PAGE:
The State of Wisconsin Department of Labor and Industries has published a guide entitled "Office Ergonomic Assessment and Implementation Guide" which can be used to help you perform a worksite analysis and includes some recommended solutions to some of the more common ergonomic problems.
The Department of Administration poster entitled "Working Safely With Video Display Terminals" is a quick and easy guide to some common workstation problems and their solutions.
Keyboards should be placed in an optimum location. Many keyboards have angle adjustment tabs. Changing the keyboard angle may contribute to typing comfort as well.
There are a number of ergonomically designed keyboards available and you should try several different types before deciding on which may be the most comfortable for you.
Screen brightness, contrast, and color combinations should be selected by the operator for optimal viewing comfort. Check the program specifications to determine if color combinations can be altered. These adjustments can have a profound impact on viewer comfort and productivity
Display images on the screen should appear stable and free of any distortion flicker, or jitter. Blinking screen characters or the cursor may contribute to eye fatigue. If adjustable, blinking characters should not vary at more than 2 hertz (2 cycles per second).
See "The Effects of Video Display Terminal Use on Eye Health and Vision" from the American Optometric Association for additional information on eye discomfort and/or visual problems associated with VDTs.
Comfortable viewing distance from the eye to the screen is 20 to 24 inches. This should be adjustable by the operator. Often VDT screens are arranged too high, forcing the operator to tilt the neck severely backward causing neck pain. It is recommended that the center of the screen be 10-25 degrees below eye level.
he VDT should be tiltable from about 5 degrees forward to about 15 degrees backward to help eliminate screen reflections and maximize viewer comfort.
Source documents should be located at or near the same distance as the screen. A document holder may be useful for data entry and dialogue tasks. It should be adjustable in height and angle of tilt.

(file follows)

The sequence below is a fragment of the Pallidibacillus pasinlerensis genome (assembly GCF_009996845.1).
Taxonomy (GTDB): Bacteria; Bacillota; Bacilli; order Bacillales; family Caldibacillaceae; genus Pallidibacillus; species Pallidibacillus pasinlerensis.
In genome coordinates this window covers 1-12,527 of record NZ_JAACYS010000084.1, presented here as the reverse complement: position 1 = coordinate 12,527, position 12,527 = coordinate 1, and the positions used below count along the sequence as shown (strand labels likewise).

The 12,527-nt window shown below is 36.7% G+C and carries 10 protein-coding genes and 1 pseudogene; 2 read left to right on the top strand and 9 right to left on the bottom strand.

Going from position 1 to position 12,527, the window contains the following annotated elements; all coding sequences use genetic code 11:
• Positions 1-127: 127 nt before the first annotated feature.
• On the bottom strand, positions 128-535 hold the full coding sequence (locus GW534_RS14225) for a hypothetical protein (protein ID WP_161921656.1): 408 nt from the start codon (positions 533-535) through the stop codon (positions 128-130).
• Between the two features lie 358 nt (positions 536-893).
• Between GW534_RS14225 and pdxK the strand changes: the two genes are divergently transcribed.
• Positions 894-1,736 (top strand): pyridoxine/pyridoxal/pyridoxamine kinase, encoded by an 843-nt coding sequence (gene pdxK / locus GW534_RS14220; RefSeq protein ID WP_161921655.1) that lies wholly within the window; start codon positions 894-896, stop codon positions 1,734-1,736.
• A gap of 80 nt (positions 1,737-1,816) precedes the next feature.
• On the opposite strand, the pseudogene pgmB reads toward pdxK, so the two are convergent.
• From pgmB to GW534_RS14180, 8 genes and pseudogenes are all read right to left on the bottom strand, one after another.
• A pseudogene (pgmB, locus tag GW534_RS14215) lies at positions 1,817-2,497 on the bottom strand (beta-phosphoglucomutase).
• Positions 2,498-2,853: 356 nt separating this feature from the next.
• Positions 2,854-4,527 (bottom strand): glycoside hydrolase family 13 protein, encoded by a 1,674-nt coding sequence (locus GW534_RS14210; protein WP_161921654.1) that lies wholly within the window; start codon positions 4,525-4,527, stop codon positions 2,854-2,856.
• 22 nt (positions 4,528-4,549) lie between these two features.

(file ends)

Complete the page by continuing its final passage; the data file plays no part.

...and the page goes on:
A wrist rest or arm rest should be available for those who desire it. These devices can reduce static muscle loading and deviated wrist postures while keying.
Hands and fingers should be relaxed while keying.
There are also an assortment of padded mouse pads available.
The U.S. Center for Disease Control recommends against using laptops as primary computers unless they are used in a way consistent with neutral posture. Maintaining neutral postures will reduce stress and strain to the musculoskeletal system.
There are several good sources which address laptop ergonomic issues:
Furniture should be able to accommodate the 5th percentile female through the 95th percentile male dimensions. These percentiles represent all but the smallest five percent of women and the largest five percent of men. To accomplish this, furniture should be adjustable or there should be a selection of furnishings to choose from. The seat height, heights for the equipment (keyboard and other working surfaces), and the height for the display should be adjusted to personal taste. Also, take into consideration the four critical points of support for the operator's body: a wrist rest for the hands; seat pan for the buttocks; a short rest, usually called an elbow rest; and back support. For worker comfort, important postural angles are the angles of the elbow and knee, and the angle of the seat back. As a general rule, the workstation should provide maximum flexibility of components. The items listed below should also be taken into consideration when designing the office work station.
VDT operators should periodically take a break, stand up, stretch and change sitting positions. Work/rest schedules vary according to the job's physical and psychological demands.
Visual targets should be located close to each other -- at the same distance from the eyes and in about the same direction of gaze. If the visual targets are spaced apart in direction or distance, the eye must be continuously redirected and refocused while sweeping from one target to another. This may contribute to eye fatigue.
Proper eye wear is a critical factor in reducing eye fatigue. The person prescribing lenses should be aware that VDT work is involved and know the range of distances encountered. Optical prescription single-vision or focal length lenses designed for computer use are available through vision care specialists.
Be creative. There are many easy and inexpensive solutions that will make the work station more comfortable and productive.
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